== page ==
Wildness is Beautiful
Biological Diversity Benefits All Life
Environment & Ecology
A Healthy River System is Essential
"Wildness, a quality, and wilderness, a place, are not the same thing." HDT
Books We Recommend
Here are some excellent books from our mentors.
The Practice of the Wild
What do you/we mean by wild? We have come to think of wild as self-reliant, spontaneous, self-willed, self-regulating, local, authentic, and free. We believe that wildness is about trust and non-expectation of outcome…about letting go, not caring, never minding, just being…about accepting the unpredictable and the unfamiliar into our lives. At the opposite end of a continuum we find domestication, and much more exists for us to consider in between. Gary Snyder is a wonderful mentor for anyone seeking her/his own understanding/definition of wild. THE PRACTICE OF THE WILD is our go-to book on this subject.
Finite and Infinite Games
What does James Carse have to teach us about wildness? Are we playing to win or playing to play? What freedoms do humans have in relation to nature? Is nature ordered, or is it chaotic? If nature is indifferent to humans, why do we respond with confrontation and struggle? Why do we insist on reducing an unpredictable vitality into a predictable mass? Is the attempt to control nature at its heart the attempt to control other persons? Do organized athletic, artistic, and educational regimes as a means of preparing children for serious competition represent a form of exploitation which robs them of open playfulness?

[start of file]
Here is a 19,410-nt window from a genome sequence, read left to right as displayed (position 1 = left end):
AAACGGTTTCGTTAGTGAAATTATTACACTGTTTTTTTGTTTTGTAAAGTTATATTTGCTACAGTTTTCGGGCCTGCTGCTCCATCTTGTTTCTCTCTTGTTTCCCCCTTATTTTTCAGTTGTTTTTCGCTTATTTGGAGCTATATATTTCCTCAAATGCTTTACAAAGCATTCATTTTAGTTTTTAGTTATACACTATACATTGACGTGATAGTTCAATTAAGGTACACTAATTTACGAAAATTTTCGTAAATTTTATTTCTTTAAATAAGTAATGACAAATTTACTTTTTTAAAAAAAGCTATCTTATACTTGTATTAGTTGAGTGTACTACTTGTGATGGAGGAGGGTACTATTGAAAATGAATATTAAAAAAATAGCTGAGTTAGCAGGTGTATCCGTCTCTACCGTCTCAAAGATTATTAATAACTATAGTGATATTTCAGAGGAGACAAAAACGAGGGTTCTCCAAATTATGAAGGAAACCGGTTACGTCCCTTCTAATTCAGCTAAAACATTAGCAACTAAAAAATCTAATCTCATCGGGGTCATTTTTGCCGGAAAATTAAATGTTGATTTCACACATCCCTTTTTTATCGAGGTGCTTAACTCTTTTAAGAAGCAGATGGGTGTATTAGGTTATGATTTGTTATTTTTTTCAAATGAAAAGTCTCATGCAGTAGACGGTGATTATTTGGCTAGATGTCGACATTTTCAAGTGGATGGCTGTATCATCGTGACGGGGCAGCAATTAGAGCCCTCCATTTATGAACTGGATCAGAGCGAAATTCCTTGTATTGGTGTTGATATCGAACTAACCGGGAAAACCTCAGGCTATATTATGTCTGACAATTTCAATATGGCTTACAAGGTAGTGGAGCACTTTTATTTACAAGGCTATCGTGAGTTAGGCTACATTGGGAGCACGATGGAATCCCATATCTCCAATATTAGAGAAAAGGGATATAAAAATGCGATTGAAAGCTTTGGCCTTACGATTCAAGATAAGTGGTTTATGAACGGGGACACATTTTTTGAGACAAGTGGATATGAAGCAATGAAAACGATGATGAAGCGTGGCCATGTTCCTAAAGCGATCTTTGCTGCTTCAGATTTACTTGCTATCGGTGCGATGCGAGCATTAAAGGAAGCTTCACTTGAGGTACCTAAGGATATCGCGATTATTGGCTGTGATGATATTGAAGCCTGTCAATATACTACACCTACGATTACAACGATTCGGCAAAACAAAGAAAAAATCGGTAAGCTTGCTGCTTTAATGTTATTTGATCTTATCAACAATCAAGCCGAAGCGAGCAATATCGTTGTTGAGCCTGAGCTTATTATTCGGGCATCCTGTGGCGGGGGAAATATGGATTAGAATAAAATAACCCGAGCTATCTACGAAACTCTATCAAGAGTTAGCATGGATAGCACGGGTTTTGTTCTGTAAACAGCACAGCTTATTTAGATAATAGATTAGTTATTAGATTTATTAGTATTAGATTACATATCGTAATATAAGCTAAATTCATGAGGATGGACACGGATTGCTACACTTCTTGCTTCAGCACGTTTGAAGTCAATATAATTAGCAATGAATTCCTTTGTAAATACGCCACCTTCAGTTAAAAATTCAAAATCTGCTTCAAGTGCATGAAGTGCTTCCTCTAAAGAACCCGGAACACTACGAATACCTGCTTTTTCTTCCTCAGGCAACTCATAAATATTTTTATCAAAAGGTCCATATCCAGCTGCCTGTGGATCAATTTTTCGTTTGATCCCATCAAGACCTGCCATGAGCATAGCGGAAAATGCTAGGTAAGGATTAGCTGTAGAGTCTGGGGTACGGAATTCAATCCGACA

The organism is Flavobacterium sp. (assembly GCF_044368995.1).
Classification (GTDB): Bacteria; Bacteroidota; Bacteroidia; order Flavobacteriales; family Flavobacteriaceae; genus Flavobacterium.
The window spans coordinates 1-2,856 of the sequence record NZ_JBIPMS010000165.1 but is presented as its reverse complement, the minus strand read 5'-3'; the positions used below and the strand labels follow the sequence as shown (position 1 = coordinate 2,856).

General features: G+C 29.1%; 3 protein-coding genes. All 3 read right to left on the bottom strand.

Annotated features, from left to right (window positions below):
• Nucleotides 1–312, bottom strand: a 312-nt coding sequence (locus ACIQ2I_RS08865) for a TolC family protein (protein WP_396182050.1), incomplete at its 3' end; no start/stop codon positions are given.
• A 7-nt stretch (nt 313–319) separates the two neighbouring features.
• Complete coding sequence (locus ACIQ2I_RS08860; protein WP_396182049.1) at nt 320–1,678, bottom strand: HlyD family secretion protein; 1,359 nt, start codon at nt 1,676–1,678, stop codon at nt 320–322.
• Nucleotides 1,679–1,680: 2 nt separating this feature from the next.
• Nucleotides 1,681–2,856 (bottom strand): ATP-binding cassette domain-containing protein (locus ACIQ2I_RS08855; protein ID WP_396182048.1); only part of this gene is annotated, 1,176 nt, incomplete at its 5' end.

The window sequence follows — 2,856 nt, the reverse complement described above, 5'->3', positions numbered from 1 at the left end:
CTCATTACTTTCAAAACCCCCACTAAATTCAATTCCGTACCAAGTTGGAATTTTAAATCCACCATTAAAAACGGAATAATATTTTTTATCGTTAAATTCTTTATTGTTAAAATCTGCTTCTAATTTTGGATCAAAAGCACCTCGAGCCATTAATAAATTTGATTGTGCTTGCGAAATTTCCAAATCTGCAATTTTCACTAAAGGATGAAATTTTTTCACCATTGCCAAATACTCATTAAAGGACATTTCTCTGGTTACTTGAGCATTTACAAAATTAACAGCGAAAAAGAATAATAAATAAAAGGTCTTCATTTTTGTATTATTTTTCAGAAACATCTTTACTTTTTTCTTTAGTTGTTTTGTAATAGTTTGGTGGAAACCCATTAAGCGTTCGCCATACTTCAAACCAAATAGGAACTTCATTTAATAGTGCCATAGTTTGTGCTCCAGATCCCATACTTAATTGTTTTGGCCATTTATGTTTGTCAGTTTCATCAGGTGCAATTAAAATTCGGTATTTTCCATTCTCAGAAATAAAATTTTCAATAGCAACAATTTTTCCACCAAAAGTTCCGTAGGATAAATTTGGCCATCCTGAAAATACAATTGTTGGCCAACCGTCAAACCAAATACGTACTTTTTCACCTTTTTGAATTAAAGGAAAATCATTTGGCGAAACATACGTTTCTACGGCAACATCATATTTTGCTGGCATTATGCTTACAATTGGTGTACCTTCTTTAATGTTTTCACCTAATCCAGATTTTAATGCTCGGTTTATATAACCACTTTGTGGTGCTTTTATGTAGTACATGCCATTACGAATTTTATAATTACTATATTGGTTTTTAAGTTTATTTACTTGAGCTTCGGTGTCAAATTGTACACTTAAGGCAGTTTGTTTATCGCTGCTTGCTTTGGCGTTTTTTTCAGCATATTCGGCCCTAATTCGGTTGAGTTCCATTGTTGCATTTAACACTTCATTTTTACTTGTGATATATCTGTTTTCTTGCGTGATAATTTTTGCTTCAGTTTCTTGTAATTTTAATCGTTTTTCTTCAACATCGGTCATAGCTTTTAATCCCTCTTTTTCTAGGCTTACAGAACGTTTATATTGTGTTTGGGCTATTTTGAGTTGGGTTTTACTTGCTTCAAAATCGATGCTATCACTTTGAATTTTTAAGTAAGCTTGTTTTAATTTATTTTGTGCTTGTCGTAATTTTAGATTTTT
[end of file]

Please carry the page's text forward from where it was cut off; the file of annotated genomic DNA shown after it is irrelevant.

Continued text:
What lifestyle changes are needed for us to live within the bounds of sustainability? Arne Naess laid it out beautifully many years ago, but most self-proclaimed environmentalists chose shallow ecology over Deep Ecology. That choice made us feel good but nothing much changed because of all the “green” initiatives. So let’s take a second look at Arne’s 25 tendencies and attitudes characteristic of Deep Ecology supporters. A 26th is mentioned in the second paragraph after his listings.
Published quarterly by Wildlands Network (then The Wildlands Project) from 1991–2004, the award-winning Wild Earth was considered the journal of record for the American wilderness movement. Wild Earth contributors communicated conservation science to a broad audience of activists, policy makers, academics, and professional conservationists, while also providing a forum for strategic and philosophical discussion with the conservation movement.
Wilderness is finite.
Wildness is infinite.